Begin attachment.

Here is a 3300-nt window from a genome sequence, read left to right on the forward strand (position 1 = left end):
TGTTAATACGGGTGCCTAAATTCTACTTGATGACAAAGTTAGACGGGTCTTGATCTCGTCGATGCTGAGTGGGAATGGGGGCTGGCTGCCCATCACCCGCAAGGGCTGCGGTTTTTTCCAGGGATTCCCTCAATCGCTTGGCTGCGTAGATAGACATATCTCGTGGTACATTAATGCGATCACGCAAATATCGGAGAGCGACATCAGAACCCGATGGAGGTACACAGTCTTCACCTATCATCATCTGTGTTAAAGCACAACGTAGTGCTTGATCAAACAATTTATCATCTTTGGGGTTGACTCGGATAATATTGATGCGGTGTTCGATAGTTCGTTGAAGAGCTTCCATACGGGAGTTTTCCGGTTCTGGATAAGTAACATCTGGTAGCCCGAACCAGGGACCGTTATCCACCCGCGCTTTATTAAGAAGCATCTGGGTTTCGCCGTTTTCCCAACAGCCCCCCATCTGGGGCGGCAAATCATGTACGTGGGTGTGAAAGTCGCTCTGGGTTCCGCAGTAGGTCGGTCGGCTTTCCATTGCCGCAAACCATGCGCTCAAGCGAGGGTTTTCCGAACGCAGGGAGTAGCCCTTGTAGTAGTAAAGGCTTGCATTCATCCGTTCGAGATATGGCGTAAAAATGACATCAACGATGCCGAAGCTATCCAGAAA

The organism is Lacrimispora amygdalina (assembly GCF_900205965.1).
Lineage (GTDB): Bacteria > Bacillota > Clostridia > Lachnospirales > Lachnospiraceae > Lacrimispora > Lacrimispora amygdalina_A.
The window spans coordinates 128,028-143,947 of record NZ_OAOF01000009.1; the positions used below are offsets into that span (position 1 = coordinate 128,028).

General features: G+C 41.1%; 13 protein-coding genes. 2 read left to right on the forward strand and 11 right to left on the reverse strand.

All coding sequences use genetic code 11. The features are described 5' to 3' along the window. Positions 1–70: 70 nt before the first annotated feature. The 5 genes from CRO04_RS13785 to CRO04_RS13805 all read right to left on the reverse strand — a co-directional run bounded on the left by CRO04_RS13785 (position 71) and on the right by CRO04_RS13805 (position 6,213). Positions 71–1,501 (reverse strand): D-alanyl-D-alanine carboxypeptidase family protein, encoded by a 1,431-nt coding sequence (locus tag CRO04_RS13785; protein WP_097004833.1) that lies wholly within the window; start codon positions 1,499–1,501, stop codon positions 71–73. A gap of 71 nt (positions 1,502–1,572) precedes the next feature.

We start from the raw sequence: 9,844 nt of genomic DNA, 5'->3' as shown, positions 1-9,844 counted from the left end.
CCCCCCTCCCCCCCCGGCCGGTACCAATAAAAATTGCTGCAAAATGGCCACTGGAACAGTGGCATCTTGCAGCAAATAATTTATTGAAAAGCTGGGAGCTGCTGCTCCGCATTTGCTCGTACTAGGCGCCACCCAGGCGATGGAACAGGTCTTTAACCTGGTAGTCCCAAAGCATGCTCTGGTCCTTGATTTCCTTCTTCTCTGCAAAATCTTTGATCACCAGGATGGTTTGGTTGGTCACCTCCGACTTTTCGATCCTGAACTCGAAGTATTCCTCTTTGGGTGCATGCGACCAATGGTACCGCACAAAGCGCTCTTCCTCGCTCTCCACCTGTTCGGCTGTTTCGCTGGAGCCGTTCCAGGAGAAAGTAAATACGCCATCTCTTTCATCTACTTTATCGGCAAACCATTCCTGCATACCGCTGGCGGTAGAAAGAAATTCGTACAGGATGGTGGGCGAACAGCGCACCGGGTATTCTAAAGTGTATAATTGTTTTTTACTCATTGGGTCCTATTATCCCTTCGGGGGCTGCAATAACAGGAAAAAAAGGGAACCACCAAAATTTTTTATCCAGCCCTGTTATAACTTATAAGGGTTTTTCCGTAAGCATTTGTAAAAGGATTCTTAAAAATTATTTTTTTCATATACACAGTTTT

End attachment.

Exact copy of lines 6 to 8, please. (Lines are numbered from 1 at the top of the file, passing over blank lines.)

General features: G+C 41.1%; 13 protein-coding genes. 2 read left to right on the forward strand and 11 right to left on the reverse strand.

All coding sequences use genetic code 11. The features are described 5' to 3' along the window. Positions 1–70: 70 nt before the first annotated feature. The 5 genes from CRO04_RS13785 to CRO04_RS13805 all read right to left on the reverse strand — a co-directional run bounded on the left by CRO04_RS13785 (position 71) and on the right by CRO04_RS13805 (position 6,213). Positions 71–1,501 (reverse strand): D-alanyl-D-alanine carboxypeptidase family protein, encoded by a 1,431-nt coding sequence (locus tag CRO04_RS13785; protein WP_097004833.1) that lies wholly within the window; start codon positions 1,499–1,501, stop codon positions 71–73. A gap of 71 nt (positions 1,502–1,572) precedes the next feature.

We start from the raw sequence: 9,844 nt of genomic DNA, 5'->3' as shown, positions 1-9,844 counted from the left end.